Patients with chronic kidney disease are at increased risk for cardiovascular (CV) events.
We randomly assigned 1,094 African Americans with hypertensive nephrosclerosis (glomerular filtration rate [GFR], 20 to 65 mL/min/1.73 m(2) [0.33 to 1.08 mL/s]) to initial antihypertensive treatment with either: (1) a beta-blocker, metoprolol; (2) an angiotensin-converting enzyme inhibitor, ramipril; or (3) a dihydropyridine calcium channel blocker, amlodipine, and either a usual-blood pressure (BP) or low-BP treatment goal. Using a design powered to detect renal outcome differences, we compared the effect of treatment on the CV event rate (cardiac death, myocardial infarction, stroke, and heart failure) during a mean follow-up period of 4.1 years and determined baseline factors that predict CV outcomes.
Thirty-one patients died of CV disease (0.7%/patient-year), and 149 patients experienced at least 1 CV outcome (3.3%/patient-year). Overall, 202 CV events (4.5%/patient-year) occurred. The CV outcome rate was not related significantly to randomized interventions. In multivariable analyses, 7 baseline risk factors remained independently associated with increased risk for the CV composite outcome after controlling for age, sex, baseline GFR, and baseline proteinuria group: pulse pressure, duration of hypertension, abnormal electrocardiogram result, non-high-density lipoprotein cholesterol level, serum urea nitrogen level, urine protein-creatinine ratio, urine sodium-potassium ratio, and annual income less than 15,000 dollars.
Neither randomized class of antihypertensive therapy nor BP level had a significant effect on the occurrence of CV events, possibly because of limited power. However, this analysis identifies unique and potentially modifiable CV risk factors in this high-risk cohort.
"list of preferred and acceptable articles . Classification was not based on the conclusions of the author but rather on study Krajewski , Doloresco , Wrobel et al . 166 design . Preferred articles were large , randomized , double - blind studies , systematic reviews , or consensus statements of an organization that studies hypertension in blacks ( Norris et al . , 2006 ; Julius et al . , 2004 ; Bakris et al . , 2005 ; Wright Jr . et al . , 2002 ; Douglas et al . , 2003 ; Wright Jr . et al . , 2005 ; Brewster et al . , 2004 ) . Acceptable articles were not inferior to preferred articles in terms of content but study design was not as rigorous ( Papademetriou et al . , 2004 ; Fenves & Ram , 2002 ; Saund"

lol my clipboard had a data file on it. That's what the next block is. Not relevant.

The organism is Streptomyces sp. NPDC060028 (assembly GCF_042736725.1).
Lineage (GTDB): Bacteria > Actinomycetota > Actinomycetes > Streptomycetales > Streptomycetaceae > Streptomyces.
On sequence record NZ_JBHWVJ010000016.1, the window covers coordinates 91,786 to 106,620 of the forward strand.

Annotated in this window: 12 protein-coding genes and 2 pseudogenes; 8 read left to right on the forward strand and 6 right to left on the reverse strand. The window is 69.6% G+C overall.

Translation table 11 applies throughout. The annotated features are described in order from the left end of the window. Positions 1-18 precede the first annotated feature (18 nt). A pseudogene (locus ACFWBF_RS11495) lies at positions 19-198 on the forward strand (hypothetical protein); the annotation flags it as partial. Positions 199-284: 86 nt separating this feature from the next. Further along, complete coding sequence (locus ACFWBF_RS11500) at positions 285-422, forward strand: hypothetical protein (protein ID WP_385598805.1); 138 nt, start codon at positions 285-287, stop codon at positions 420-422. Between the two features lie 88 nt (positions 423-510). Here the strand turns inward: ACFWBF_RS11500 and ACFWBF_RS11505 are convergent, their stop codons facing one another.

[Show abstract][Hide abstract] ABSTRACT: Background: Few studies have evaluated literature searching skills of pharmacy students and how these skills change as student’s progress through school.
Aims: Determine if there is a difference in literature searching and search results evaluation skills between first and third professional year students.
Methods: Rubrics to assess search strategy and article quality evaluated a drug information assignment given to both classes of students. Scores were compared.
Results: A statistically significant difference in results evaluation skills (p=0.001) and no difference in quality of search skills (p=0.8) was found between first and third year students. Third year students scored higher in search evaluation.
Conclusion: With no difference in quality of literature searches between the two groups, and the superior performance of third year students in selection of appropriate results, improved clinical knowledge may be sufficient to overcome a suboptimal search strategy. Speed and efficiency may be the benefits of an improved search strategy and need further study.
"Randomized controlled trials of antihypertensive treatment provide strong evidence for J-shaped relationships between both DBP and SBP and main outcomes (all-cause mortality, CV mortality, nonfatal and fatal MI, HF, stroke) in the general population of hypertensive patients, as well as in high-risk populations, including patients with CAD, DM and LVH, as well as elderly subjects. Data are also available on a possible J-curve phenomenon in patients with chronic kidney disease (CKD) [47, 48, 68–71] (Table 1) and after stroke/TIA (as a result of secondary prevention therapy) [72, 73, 74•]. "
[Show abstract][Hide abstract] ABSTRACT: The blood pressure (BP) J-curve debate started in 1979, and we still cannot definitively answer all the questions. However, available studies of antihypertensive treatment provide strong evidence for J-shaped relationships between both diastolic and systolic BP and main outcomes in the general population of hypertensive patients, as well as in high-risk populations, including subjects with coronary artery disease, diabetes mellitus, left ventricular hypertrophy, and elderly patients. However, further studies are still necessary in order to clarify this issue. This is connected to the fact that most available studies were observational, and randomized trials did not have or lost their statistical power and were inconclusive. Perhaps only the Systolic Blood Pressure Intervention Trial (SPRINT) and Optimal Blood Pressure and Cholesterol Targets for Preventing Recurrent Stroke in Hypertensives (ESH-CHL-SHOT) will be able to finally answer all the questions. According to the current state of knowledge, it seems reasonable to suggest lowering BP to values within the 130-139/80-85 mmHg range, possibly close to the lower values in this range, in all hypertensive patients and to be very careful with further BP level reductions, especially in high-risk hypertensive patients.
Current Hypertension Reports 10/2012; 14(6). DOI:10.1007/s11906-012-0314-3 · 3.44 Impact Factor
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